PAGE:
Native Law Centre enters new era
- Angela Hill | August 26, 2018
The Native Law Centre at the University of Saskatchewan’s law school is entering a new era, as staff work to reflect the changes in Aboriginal law since the centers’ 1975 opening.
“It’s kind of like the stars aligning themselves. Changes have occurred in the field of law and reconciliation and the centre should change accordingly and be more proactive with respect to promoting reconciliation,” said Larry Chartrand, the centre’s academic director.
This September a new mandatory course for first-year law students will run -- it is in direct response to the Truth and Reconciliation Commission’s Call to Action for law schools to be more inclusive of Indigenous Peoples, said Chartrand.
Kwayeskastasowin Law acts to introduce students to Aboriginal law, the history and legacy of colonialism, Indigenous treaties and Aboriginal rights, Indigenous laws and traditions, human rights and anti-racism, and cultural competencies.
“The importance of lawyers to be culturally competent about who Indigenous peoples are in order to be able to represent their interests adequately,” Chartrand said.
Chartrand describes Aboriginal law as Canadian law as it relates to Indigenous people, whereas Indigenous law is the traditional laws of Indigenous Peoples themselves.
This course is just one of the many changes the Native Law Centre is undergoing.
In May there was a Cree naming ceremony where the centre became the Wiyasiwewin Mikiwahp Native Law Centre, which means law making tipi/lodge, said Chartrand. The naming coincided with the release of the new mission, vision and 70-page strategic plan.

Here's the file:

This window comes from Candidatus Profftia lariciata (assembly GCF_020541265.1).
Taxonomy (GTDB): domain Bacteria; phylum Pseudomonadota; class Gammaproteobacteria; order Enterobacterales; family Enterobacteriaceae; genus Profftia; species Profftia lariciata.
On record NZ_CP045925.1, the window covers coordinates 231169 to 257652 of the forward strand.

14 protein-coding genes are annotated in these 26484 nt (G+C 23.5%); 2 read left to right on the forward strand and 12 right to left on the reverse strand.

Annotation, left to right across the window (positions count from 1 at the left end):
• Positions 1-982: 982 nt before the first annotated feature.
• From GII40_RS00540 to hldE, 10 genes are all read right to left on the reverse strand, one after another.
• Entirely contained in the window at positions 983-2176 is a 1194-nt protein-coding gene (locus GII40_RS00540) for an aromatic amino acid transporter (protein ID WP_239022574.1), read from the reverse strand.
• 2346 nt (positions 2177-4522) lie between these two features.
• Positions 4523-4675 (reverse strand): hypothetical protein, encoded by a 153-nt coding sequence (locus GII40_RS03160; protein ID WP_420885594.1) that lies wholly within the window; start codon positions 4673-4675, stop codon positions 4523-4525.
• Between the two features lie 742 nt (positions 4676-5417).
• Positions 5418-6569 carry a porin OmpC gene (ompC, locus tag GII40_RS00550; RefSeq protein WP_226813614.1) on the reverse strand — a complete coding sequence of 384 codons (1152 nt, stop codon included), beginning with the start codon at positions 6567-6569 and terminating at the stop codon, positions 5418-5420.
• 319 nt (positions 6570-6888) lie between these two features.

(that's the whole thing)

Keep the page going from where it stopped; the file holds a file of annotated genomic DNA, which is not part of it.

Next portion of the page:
“The name of the Native Law Centre is significant, it represents the vision of [founder and former College of Law dean] Roger Carter and his belief in the intellectual capabilities and resiliency of Aboriginal students to succeed in law school,” Sákéj Henderson, research fellow at the College of Law said in a release on the centre.
“The centre has been gifted many honours by the Aboriginal elders, knowledge keepers and community, but none was more important than earning an Indigenous name.”
A lot has happened since the opening of the college, said Chartrand, listing the expansion of the field of Aboriginal Law, the adoption of the United Nations Declaration on the Rights of Indigenous Peoples, and the release of the Truth and Reconciliation Commission’s Calls to Action.
The centre has always been strong, he said, “we are building on some of these strengths.”
The document, which received feedback from Elders, the Indigenous Bar Association, law professors and other stakeholders, charts a way forward for the centre. Community involvement and capacity building around Aboriginal law plays a central role, including the Gladue Awareness project, which is holding sessions around the province this summer.
There is a lack of venues for specialized Indigenous law commentaries, articles and papers, Chartrand said.
“We thought we could fill a niche there by expanding [the native law centre’s] publications and creating a new law journal,” he said.
These changes are already receiving positive feedback, Chartrand said.
“We’re starting a new direction and it’s generating more and more interest.”